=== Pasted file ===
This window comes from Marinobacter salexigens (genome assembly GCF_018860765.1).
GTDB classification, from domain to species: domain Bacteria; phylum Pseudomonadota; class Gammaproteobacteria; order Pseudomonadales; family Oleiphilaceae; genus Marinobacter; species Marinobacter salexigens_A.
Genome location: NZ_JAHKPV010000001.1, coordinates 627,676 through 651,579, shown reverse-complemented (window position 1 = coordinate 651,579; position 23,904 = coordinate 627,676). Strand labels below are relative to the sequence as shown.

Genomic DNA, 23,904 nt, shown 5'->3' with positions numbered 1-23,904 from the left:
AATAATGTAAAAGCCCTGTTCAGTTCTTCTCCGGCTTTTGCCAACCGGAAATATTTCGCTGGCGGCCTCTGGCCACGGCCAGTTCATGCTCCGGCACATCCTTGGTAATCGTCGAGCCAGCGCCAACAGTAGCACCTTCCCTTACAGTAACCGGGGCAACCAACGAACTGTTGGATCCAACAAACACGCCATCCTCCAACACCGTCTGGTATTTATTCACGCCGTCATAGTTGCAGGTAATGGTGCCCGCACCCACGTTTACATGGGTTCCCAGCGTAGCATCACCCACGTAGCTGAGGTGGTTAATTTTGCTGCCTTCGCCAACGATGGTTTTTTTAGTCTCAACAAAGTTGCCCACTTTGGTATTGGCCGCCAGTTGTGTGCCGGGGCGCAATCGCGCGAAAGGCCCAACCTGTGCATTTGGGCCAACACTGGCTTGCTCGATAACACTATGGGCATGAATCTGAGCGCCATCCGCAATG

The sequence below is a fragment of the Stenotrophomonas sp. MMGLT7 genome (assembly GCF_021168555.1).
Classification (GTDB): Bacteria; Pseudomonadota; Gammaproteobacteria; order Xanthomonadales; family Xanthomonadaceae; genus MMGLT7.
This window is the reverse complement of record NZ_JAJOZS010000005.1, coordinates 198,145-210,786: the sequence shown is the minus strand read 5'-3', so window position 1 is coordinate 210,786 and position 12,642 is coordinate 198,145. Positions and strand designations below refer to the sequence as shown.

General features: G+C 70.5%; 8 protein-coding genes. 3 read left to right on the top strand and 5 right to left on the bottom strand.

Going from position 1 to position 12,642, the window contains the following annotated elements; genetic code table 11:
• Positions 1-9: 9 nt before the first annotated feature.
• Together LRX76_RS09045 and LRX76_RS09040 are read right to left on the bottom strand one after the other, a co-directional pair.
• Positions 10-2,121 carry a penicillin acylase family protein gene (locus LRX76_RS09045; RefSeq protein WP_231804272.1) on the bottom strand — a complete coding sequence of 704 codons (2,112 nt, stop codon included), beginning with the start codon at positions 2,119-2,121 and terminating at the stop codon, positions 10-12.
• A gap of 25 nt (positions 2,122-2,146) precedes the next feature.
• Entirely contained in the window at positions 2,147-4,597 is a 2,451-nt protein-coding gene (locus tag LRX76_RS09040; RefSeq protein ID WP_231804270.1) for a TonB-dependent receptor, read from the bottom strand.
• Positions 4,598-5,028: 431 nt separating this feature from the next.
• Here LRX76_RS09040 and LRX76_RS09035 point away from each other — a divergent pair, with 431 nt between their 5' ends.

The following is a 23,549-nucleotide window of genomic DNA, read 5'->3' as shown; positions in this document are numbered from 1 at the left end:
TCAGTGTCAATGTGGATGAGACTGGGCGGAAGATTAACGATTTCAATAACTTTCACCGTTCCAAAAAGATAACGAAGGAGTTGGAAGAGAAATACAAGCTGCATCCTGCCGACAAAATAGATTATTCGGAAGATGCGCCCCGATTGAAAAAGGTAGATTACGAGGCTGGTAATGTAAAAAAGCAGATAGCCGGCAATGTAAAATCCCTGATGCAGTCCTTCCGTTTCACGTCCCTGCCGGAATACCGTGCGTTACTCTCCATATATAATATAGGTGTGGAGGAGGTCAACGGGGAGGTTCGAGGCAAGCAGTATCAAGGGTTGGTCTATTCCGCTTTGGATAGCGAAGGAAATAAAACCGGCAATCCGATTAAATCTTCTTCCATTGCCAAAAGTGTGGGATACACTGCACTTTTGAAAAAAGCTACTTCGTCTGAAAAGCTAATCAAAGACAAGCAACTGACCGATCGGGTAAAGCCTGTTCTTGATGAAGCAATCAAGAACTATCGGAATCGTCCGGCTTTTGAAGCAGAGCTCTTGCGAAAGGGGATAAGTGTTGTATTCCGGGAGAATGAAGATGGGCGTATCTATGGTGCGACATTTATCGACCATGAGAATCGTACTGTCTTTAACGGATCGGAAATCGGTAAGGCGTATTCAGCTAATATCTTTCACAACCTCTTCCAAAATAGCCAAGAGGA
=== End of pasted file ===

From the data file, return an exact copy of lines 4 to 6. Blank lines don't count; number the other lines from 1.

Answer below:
Genomic DNA, 23,904 nt, shown 5'->3' with positions numbered 1-23,904 from the left:
AATAATGTAAAAGCCCTGTTCAGTTCTTCTCCGGCTTTTGCCAACCGGAAATATTTCGCTGGCGGCCTCTGGCCACGGCCAGTTCATGCTCCGGCACATCCTTGGTAATCGTCGAGCCAGCGCCAACAGTAGCACCTTCCCTTACAGTAACCGGGGCAACCAACGAACTGTTGGATCCAACAAACACGCCATCCTCCAACACCGTCTGGTATTTATTCACGCCGTCATAGTTGCAGGTAATGGTGCCCGCACCCACGTTTACATGGGTTCCCAGCGTAGCATCACCCACGTAGCTGAGGTGGTTAATTTTGCTGCCTTCGCCAACGATGGTTTTTTTAGTCTCAACAAAGTTGCCCACTTTGGTATTGGCCGCCAGTTGTGTGCCGGGGCGCAATCGCGCGAAAGGCCCAACCTGTGCATTTGGGCCAACACTGGCTTGCTCGATAACACTATGGGCATGAATCTGAGCGCCATCCGCAATG

The sequence below is a fragment of the Stenotrophomonas sp. MMGLT7 genome (assembly GCF_021168555.1).